I’m a lengthy monologue: Iggy Pop’s New Values

220px-Iggy_Pop-New_Values_(album_cover)Phil Freeman, one of my favorite rock critics, reexamines Iggy Pop’s New Values, released in 1979 after Ig’s Bowie collaborations and on which he writes almost every song himself as if to prove he can do things himself. I bought it recently. The surprise was seeing Tom Petty and the Heartbreakers sideman Scott Thurston playing many instruments, but after the tunes sank in it made sense: this is an album whose punk genes are exposed in Iggy’s contrapuntal, staccato vocals and the way in which he comes at rhythm sideways, not in the arrangements, which to my ears sound like Mott The Hoople wrestling with horn charts and percussion; the guitar on “I”m Bored” even sounds like a pretzeled Captain Beefheart bit from the same era straightened and desalted. Unlike Phil I like the chairman of the bored line and Iggy, who’s fancied himself a primitive since the Stooges days, gets away with “African Man.” We’d have August Darnell soon enough.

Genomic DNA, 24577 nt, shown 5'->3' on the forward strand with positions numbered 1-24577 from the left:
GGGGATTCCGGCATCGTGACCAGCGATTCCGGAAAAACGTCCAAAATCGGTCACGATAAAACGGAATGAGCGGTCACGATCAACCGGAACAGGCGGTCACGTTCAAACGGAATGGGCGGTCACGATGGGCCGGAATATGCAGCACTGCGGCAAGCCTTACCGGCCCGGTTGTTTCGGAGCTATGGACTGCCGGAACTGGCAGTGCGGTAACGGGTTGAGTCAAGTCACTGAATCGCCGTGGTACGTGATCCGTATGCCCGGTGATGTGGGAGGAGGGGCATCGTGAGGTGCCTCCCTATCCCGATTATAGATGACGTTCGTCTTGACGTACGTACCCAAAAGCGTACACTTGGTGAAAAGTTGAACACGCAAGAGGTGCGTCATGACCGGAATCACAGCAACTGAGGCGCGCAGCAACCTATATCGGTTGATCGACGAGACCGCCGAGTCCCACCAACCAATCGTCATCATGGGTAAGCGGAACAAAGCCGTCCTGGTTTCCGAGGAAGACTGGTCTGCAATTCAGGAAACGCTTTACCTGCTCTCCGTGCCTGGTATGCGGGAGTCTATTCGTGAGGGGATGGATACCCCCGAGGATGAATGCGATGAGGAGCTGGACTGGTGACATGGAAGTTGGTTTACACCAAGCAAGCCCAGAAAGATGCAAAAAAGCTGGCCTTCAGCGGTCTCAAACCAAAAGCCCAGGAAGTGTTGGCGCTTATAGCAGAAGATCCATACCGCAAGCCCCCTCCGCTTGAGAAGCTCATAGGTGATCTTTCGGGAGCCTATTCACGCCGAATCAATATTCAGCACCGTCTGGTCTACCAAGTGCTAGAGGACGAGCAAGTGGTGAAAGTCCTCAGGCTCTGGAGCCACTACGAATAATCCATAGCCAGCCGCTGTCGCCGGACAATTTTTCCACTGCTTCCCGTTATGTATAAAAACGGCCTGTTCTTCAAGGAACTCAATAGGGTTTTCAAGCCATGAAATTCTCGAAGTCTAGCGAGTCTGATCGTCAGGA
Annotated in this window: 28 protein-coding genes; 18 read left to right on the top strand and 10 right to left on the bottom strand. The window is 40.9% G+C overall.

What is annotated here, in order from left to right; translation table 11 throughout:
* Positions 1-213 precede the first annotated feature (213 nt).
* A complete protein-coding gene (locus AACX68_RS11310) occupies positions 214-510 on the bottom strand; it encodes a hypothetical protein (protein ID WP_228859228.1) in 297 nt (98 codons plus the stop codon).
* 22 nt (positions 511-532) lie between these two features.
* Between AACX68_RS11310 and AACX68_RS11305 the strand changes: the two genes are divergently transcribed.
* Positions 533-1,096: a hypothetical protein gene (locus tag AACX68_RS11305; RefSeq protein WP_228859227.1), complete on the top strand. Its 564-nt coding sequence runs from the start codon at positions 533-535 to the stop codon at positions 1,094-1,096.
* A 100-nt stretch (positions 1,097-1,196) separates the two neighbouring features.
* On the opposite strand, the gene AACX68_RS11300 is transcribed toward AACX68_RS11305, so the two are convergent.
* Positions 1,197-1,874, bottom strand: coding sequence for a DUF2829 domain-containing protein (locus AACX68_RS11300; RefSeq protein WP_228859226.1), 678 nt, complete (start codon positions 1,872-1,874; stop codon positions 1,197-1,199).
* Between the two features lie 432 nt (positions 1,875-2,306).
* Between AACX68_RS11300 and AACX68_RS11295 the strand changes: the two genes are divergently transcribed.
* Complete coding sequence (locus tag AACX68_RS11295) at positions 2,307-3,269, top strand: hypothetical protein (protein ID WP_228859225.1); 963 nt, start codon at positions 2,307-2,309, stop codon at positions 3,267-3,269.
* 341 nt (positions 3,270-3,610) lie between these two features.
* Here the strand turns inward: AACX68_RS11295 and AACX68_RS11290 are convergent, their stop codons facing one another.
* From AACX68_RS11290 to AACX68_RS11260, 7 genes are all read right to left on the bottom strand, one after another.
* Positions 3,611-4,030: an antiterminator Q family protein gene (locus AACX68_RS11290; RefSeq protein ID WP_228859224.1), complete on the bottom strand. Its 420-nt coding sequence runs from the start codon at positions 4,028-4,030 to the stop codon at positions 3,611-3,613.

When he and Bowie reunited, they were worth a million in prizes, thanks to the success of Let’s Dance and Tonight and their Iggy copyrights. Blah Blah Blah, the album that Bowie produced and co-wrote and made in his words “commercial as hell,” is maligned these days but heard past the thudding drum machines, hamhanded power chords, and dinky DX-7 lines recasts New Values in eighties shoulder pads; it’s wacky and fun, preferable to Iggy’s “mature” 1990 Don Was collaboration Brick By Brick (with a John Hiatt cover!) and far better than Bowie’s own songs. Chris O’Leary explains BBB’s vices and virtues here.

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